Songmine: What A Record Company Needs to Know : Part 3 by John Braheny

A John Braheny Songmine column from the archives…

Songmine: What A Record Company Needs to Know - Part 3

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Songmine: What A Record Company Needs to Know: Part 3 by John Braheny

Music Connection

January 18-31, 1979

What a Record Company Needs to Know Part 3
John Braheny

I’m pretending to be a record company again this time, asking the questions I’ll need answered to my satisfaction before signing you, a writer/artist, to my label. Many of the same questions relate to you as a non-writing artist, too. My information comes from my experiences as a student of the industry. I’ve been a recording artist, I’ve attended and taped hundreds of seminars, read the trade magazines, and with my partner, Len Chandler, conducted over 300 interviews with music industry professionals at the Alternative Chorus Songwriter’s Showcase. Among those pros have been many of the record company executives who make the decisions about signing new talent.

Last time, I talked about where I was coming from as a record company executive. My bottom line question has to be, “Can my company make money on this act?” Other re-lated questions are, “Will this act enhance the prestige, and contribute to the image, of the company?” and, “Will I be a hero or lose my gig on the success or failure of this act?” For all those reasons, I need to ask the right questions and get the right answers. I was talking about what I knew I needed to hear on the tape I received, so now let’s assume that I liked what I heard. I thought the songs had commercial potential and the performance was excellent. Those are really the basics. Now I also have to ask another series of questions, not necessarily in order of importance, but all, nonetheless, very significant. –

1) How is your live performance? It would impress me to know that you had spent a few years as a live performer. I’d like to see some great reviews of your performances, preferably by recognized critics (your high school or college paper won’t quite do). But most of all, I want you to do it to a tough audience. Not one where all your friends are stacking the house.

2) I’ll want you to be visually interesting (if you’re good looking it helps, but isn’t necessary), move and speak confidently (remember that we process and retain more information with our eyes that our ears, which is one reason we can sell a lot of records to people who attend your concerts), and have a good sense of you personal identity. I want, as the audience, to go away from your performance with a feeling that I know who you are and I like you, or that you’ve given me enough pieces of yourself in your musical and visual presentation, to create an intriguing mystery that makes me want to know who you are. Sometimes the mystery is more delicious, but you do have to make me care.

3) If I’m watching a group I want to see you involved and interacting with each other, not all standing there like robots, each in your own little world.

4) I want to know you’re giving me something and enjoying it. Live performance bears a lot of similarity to making love; you have to have a sense of drama and dynamics in your movement, choreographed or not. Your choice of songs and their placement in the set, your arrangements and the way you dress (uniform or not) should all be appealing.

5) I’ll want to see that the things I liked on tape can be reproduced live. I don’t expect to see an orchestra, but the basics have to be there. For example, if a significant degree of your appeal to me is based on your group vocal sound, I’d better hear it in your live performance.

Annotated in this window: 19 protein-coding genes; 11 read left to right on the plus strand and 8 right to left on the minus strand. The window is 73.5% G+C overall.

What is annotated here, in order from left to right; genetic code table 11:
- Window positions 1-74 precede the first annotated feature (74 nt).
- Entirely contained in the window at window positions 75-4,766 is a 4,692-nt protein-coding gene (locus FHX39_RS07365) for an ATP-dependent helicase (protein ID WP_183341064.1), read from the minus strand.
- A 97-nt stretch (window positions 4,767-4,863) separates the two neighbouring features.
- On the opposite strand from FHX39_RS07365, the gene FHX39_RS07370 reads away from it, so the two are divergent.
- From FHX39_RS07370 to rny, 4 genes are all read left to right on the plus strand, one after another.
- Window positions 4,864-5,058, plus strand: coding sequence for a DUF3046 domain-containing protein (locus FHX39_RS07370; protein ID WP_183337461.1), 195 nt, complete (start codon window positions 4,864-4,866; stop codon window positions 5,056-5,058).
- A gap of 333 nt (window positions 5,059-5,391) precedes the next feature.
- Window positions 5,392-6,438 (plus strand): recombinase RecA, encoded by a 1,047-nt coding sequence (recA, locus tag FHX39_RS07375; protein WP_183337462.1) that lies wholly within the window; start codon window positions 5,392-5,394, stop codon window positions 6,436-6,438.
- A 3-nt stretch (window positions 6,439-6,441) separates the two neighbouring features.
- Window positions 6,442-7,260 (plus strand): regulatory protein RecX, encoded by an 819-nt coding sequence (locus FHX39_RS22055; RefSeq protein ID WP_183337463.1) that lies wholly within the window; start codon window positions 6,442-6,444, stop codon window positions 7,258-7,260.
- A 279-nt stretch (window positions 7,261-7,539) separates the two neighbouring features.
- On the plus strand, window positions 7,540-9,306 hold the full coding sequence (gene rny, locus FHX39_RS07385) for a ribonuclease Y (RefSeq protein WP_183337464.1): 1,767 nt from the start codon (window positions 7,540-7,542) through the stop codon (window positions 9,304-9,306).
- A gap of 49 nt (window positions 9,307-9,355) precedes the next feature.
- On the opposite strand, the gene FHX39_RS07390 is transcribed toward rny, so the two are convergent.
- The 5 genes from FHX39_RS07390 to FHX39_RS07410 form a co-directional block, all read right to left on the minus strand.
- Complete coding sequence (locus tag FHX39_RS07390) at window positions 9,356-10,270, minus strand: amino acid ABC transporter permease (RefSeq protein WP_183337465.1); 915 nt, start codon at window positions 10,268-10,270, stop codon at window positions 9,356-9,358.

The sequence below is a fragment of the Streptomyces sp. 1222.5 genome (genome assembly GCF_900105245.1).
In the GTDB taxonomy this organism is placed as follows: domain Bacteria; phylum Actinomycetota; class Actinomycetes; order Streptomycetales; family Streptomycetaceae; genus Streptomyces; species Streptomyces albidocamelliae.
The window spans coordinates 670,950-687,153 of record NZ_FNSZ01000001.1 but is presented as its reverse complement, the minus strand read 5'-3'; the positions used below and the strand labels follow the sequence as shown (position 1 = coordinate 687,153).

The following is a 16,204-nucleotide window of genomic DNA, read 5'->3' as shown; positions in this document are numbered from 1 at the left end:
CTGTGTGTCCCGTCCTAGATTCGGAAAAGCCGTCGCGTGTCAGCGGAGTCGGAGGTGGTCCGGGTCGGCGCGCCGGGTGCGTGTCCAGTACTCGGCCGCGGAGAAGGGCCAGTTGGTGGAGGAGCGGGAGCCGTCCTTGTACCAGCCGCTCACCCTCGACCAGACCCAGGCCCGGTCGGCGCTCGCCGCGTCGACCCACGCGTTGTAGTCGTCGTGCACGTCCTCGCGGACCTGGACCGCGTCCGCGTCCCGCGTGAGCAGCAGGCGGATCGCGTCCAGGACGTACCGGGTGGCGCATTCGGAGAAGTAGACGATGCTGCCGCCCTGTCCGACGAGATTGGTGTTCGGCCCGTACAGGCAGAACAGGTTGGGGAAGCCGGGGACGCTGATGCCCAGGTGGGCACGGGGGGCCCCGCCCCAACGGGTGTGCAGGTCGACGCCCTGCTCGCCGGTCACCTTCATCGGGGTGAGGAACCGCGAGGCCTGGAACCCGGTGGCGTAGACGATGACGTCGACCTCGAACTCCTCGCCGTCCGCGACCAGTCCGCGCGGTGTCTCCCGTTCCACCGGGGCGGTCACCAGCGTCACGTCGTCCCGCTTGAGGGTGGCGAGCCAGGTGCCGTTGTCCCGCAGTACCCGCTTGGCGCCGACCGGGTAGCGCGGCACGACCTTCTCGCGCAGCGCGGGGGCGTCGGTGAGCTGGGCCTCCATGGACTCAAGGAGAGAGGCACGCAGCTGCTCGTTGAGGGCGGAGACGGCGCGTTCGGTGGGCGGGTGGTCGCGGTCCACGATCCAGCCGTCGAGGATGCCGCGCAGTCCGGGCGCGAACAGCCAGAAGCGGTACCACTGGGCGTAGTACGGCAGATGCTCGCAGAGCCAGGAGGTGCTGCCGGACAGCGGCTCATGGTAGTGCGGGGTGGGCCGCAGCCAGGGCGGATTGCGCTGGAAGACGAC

6) I want to know that, ideally, I’m dealing with an experienced professional performer who knows and under-stands (and accepts) the hardships of the road and loves to perform. I know that in spite of TV exposure and hit records, there’s no substitute, in the eyes of fans (and potential fans), for the magic of a great live performance. Live performance sells a lot of records and is a great marketing tool for us. It gives us reviews we can use and something for local DJs and fans to talk about. It gives you the contact with your audience so you’ll know what they like about you. It gives you a kind of high that can’t be duplicated and, even if it sometimes takes a couple of years, it provides a major source of income, particularly for non-writing group members.

To be continued next time…

Previously in the Songmine Collection:

About Songmine and Music Connection Magazine:

John Braheny met Eric Bettelli and Michael Dolan right before they were going to publish Music Connection magazine. Eric and Michael wanted to get their publication out to as many songwriters as they could. They had already heard of the LA Songwriters Showcase, and of John and his partner, Len Chandler. John’s goal was to advertise the schedule of guest speakers and performers at the weekly Showcase… so they made a deal. 

They published John’s Songmine column (he had never before written a magazine article!) in their very first edition, in November 1977. Trading out the column for advertising, this arrangement continued for many years. Plus, Eric and Michael came to the Showcase each week and distributed free copies to the songwriters!

Those articles became so popular that (book agent and editor) Ronny Schiff offered John’s articles to F&W Media, where they became the backbone of John’s textbook, The Craft and Business of Songwriting. As a follow-up, Dan Kimpel (author, songwriter, teacher), who had also worked at LASS, took on the Songwriting column at Music Connection magazine which continues to this day! You can subscribe to get either hard copies or online.

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